Colombo lotus tower will be managed by a state owned company with its facilities to be offered to the private sector for the use of local TV channel digitalization, a senior minister disclosed.
The Telecommunications Regulatory Commission of Sri Lanka (TRCSL) will sign a management agreement with and hand over the running of the Colombo Lotus Tower to a fully Treasury-owned company with an independent Board of Directors.
The Board will have nominees of TRCSL which is the owner of the asset. As the sector regulator, the TRCSL is not mandated to carry out commercial operations as it would be a conflict of interest. The proposal to set up the Colombo Lotus Tower Company was recently approved by the Cabinet.
All TV channels based in the western province will be digitalised by using Lotus Tower as the centralised point by December 31 2023, Media Minister Dallas Allahaperuma said.
Minister Alahaperuma said the digitalisation will be done by using Lotus Tower and 16 other towers.
We were to go for digitalisation of TV channels in December 2021 but could not even begin the process. However we have now embarked on it with Japanese assistance,” the Minister added.
“All viewers will be able get quality pictures through their TV sets at an affordable amount when digitalisation is fully implemented,” he said
The agreement for the project was signed around nine years ago by China National Electronics Importers and Exporters Corporation (CEIEC) and Aerospace Long March International Trade Co. Ltd (ALIT) with the TRCSL.
The CEIEC has for months being doing defect rectification and finishing touches which have been quite extensive.
It must complete substantial paperwork and certifications–under a team from Moratuwa University that handled design review and project management–before handing the completed project over to the TRCSL. The Central Engineering Consultancy Bureau will also carry out a vetting.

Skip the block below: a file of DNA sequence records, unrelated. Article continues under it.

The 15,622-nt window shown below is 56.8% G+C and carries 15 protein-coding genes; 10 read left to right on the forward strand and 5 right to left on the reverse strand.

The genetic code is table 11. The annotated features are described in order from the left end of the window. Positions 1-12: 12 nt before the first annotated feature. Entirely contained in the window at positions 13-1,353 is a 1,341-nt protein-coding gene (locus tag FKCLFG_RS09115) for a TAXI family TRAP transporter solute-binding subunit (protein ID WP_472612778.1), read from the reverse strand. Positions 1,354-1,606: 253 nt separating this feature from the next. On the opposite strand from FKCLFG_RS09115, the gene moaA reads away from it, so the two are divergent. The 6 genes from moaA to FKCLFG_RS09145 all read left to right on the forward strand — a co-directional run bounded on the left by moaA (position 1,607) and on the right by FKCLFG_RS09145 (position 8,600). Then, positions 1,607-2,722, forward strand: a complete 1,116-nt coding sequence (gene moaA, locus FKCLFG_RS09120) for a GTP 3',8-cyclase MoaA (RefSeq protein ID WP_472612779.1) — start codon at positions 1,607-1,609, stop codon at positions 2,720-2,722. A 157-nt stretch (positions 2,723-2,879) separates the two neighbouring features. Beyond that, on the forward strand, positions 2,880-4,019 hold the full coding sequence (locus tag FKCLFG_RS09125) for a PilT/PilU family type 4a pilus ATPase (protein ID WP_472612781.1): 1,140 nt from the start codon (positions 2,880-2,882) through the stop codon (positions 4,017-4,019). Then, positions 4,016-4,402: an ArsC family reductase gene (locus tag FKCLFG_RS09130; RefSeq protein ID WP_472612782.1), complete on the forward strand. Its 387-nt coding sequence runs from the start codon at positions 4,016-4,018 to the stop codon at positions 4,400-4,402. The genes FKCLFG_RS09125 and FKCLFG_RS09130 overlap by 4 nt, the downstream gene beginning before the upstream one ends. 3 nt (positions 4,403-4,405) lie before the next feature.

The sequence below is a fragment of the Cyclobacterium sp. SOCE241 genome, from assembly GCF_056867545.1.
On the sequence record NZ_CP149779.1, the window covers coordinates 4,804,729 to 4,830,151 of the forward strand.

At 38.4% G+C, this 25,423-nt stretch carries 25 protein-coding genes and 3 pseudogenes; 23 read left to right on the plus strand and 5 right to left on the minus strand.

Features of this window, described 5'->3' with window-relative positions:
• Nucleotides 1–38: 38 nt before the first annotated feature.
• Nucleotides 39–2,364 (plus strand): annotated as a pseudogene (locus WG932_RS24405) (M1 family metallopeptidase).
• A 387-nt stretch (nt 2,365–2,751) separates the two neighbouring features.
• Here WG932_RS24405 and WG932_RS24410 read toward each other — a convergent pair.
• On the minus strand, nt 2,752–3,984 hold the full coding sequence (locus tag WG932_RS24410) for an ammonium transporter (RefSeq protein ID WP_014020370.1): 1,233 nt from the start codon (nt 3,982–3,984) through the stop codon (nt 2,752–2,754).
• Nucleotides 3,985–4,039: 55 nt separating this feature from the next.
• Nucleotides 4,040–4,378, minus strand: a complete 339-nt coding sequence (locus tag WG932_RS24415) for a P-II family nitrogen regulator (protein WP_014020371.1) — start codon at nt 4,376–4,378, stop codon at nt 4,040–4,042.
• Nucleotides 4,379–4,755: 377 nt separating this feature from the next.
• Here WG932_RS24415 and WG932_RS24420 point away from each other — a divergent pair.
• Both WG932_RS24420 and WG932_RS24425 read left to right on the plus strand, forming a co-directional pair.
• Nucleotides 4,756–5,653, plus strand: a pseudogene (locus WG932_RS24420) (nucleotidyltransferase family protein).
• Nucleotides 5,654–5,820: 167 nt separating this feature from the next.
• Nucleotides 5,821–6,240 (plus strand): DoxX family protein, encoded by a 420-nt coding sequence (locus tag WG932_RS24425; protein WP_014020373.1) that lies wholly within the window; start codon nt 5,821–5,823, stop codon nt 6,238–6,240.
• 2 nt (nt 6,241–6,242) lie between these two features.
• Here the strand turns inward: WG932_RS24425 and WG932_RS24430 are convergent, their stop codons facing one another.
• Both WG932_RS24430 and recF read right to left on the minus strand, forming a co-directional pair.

The Chinese company also ran into some trouble in November last year when the US Department of Treasury’s Office of Foreign Assets Control sanctioned and placed it on the Specially Designated Nationals (SDN) List for providing goods and services to the administration of Nicholas Maduro in Venezuela.
This means that, on the Sri Lanka Attorney-General’s advice, the TRCSL has suspended the payment of a remaining US$ 15mn to the contractor (who has consented to this).
It will thereafter be the task of the new company to commercialise the asset. However, a volunteer team of experts set up by the regulator has already drawn up a comprehensive multi-pronged strategy which will be shared for consideration. A raft of tenders is likely to be called in the process of monetizing the project.
The Lotus Tower and the decision to build it attracted widespread public and political criticism. Questions were repeatedly raised about the delay in putting it to use.
Initially, this was the result of the construction developer requesting an extension. But, midway, the project also lost a sense of direction. Consequently, even by 2019, there was no commercialisation plan despite the construction drawing to an end.
Despite not being ready for use, the tower was “inaugurated” in September. It was, however, an empty structure that needed much more work before it could be formally taken over.
The project is a complex operation with an integrated building management system but it had been necessary to check that it was properly commissioned and functioning, from air conditioners and chillers to security and generators.
The lifts, too, needed verification and attention as they had not been maintained for months. The TRCSL has been cleared to have them checked again by a third party. The lifts are so fast that they travel seven metres per second (the structure is 350m tall).
Last year, a full fire drill was also implemented involving around 200 people including the military and medical staff. It was found then that the fire pumps had not started up automatically as they should.
Another delay was over the allocation of the Lotus Tower land which was not finalised till the Cabinet approved it two weeks ago.
Four acres belonged to the Urban Development Authority while three acres was the Sri Lanka Port Authority’s. The entire seven acres have now been vested with the TRCSL after much discussion.